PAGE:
In chapters 1-5, Elie Weisel and the Jews he is with are still hopeful and full of faith. They continue to believe that nothing horrible will happen, that they will be saved, that life will return to normal. In these chapters, everyone is still human. They are still full of human kindness and caring for those who are suffering. They have not yet sunk to the level of animals, even though they are treated in this manner.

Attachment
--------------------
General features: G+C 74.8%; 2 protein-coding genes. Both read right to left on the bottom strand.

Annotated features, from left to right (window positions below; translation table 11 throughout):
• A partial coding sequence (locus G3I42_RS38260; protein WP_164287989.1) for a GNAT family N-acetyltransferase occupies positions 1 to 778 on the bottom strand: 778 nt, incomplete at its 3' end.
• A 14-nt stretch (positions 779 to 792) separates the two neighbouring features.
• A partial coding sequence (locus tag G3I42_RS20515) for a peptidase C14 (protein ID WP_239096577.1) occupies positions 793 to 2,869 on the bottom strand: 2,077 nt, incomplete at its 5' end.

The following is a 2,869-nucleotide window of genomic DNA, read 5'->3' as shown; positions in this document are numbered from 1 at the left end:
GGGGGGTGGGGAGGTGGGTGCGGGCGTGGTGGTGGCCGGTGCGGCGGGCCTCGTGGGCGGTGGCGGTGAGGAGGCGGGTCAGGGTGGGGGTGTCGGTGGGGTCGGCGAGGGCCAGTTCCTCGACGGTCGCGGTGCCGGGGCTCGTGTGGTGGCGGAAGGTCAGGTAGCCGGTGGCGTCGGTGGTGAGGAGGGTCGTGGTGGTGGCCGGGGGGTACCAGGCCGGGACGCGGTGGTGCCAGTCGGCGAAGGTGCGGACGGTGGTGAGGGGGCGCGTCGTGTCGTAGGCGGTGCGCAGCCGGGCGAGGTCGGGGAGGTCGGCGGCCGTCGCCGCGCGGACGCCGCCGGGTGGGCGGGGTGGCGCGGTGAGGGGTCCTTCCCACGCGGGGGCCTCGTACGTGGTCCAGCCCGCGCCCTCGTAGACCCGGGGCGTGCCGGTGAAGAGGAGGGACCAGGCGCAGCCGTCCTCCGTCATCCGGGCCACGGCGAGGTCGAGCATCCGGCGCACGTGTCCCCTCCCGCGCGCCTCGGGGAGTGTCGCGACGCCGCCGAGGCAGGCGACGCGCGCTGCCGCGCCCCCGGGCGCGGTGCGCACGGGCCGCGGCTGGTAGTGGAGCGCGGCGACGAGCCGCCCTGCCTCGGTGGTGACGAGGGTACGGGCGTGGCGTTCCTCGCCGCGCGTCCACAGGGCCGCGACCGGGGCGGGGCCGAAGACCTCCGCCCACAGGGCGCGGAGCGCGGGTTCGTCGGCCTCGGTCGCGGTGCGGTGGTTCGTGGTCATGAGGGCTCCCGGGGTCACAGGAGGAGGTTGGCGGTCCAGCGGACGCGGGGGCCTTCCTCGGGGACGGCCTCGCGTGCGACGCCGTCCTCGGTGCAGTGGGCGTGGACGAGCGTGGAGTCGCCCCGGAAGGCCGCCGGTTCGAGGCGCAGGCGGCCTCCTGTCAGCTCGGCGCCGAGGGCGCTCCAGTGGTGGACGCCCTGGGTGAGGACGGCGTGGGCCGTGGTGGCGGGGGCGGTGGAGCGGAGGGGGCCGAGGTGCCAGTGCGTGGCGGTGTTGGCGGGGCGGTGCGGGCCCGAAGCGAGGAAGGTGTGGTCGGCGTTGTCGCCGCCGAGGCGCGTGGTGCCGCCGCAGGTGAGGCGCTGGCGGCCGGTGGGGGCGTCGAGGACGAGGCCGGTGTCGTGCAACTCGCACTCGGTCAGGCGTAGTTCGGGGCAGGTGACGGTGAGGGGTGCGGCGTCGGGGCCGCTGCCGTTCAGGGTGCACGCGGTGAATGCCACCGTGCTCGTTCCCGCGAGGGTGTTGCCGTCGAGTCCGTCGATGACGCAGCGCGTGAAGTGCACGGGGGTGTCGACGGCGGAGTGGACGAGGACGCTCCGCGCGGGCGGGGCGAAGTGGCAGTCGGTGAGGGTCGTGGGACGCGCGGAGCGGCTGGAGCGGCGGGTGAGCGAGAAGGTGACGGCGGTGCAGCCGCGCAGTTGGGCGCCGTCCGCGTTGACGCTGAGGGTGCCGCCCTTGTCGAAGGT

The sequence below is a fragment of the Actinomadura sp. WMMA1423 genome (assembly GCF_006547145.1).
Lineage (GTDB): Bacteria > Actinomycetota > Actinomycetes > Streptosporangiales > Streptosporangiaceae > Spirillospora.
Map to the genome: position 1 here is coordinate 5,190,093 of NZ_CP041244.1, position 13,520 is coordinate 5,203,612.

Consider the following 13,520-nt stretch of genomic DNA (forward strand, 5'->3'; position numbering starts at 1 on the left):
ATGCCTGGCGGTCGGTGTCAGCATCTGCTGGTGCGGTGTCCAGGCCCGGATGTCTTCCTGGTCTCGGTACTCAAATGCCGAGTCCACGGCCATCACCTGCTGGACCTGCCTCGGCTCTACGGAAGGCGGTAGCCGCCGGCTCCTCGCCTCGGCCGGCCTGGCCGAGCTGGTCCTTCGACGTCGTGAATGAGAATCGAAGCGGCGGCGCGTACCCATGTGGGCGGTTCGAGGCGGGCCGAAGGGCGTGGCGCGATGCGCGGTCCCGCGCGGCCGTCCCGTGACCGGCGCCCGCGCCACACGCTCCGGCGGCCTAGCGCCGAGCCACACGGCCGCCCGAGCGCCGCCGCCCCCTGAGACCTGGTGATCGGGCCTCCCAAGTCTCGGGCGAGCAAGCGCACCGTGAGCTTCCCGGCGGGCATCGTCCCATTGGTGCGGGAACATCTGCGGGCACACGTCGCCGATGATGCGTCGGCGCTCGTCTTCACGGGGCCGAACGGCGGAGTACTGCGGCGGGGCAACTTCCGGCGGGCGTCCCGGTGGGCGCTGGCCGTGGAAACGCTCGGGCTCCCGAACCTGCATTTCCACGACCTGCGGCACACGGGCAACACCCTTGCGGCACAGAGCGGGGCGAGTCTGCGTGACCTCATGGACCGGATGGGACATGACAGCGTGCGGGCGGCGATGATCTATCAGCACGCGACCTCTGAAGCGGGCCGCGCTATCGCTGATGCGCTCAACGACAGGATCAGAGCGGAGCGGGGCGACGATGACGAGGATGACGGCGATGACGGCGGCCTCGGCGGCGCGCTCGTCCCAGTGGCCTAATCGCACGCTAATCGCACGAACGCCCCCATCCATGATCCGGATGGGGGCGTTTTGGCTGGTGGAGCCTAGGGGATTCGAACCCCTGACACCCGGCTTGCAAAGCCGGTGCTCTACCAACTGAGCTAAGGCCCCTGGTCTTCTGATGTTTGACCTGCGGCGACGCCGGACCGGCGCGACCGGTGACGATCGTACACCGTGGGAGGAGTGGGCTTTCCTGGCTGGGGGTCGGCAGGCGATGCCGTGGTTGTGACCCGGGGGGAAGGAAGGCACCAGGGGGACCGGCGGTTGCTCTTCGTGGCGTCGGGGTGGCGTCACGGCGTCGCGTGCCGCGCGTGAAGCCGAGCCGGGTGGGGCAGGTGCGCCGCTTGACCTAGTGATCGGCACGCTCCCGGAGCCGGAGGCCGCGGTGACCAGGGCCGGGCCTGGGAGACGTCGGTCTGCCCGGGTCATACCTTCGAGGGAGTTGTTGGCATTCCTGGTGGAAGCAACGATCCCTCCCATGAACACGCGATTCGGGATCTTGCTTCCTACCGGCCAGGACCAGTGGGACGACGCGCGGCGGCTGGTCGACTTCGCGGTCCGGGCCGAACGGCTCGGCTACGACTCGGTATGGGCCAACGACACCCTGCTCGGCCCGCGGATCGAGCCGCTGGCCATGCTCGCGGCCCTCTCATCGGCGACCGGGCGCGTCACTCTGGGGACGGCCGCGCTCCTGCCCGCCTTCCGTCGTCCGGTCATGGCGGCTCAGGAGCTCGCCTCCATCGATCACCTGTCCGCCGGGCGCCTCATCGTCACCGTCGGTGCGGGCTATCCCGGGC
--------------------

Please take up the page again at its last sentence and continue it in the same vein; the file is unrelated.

By chapters 6-9, reality has set in and the language is darker, more depressing and lacking that hope of salvation. Elie has lost his faith in God, as many of the Jews who have witnessed such atrocities against humanity (babies, children, the elderly) have. At this point in the book, it is everyone for himself. All bonds between friends and family members no longer exist. Survival is everything, and one may sacrifice his own father for a small piece of bread to calm his aching stomach. They have succumbed to the de-humanization of the Nazis in these atrocious camps.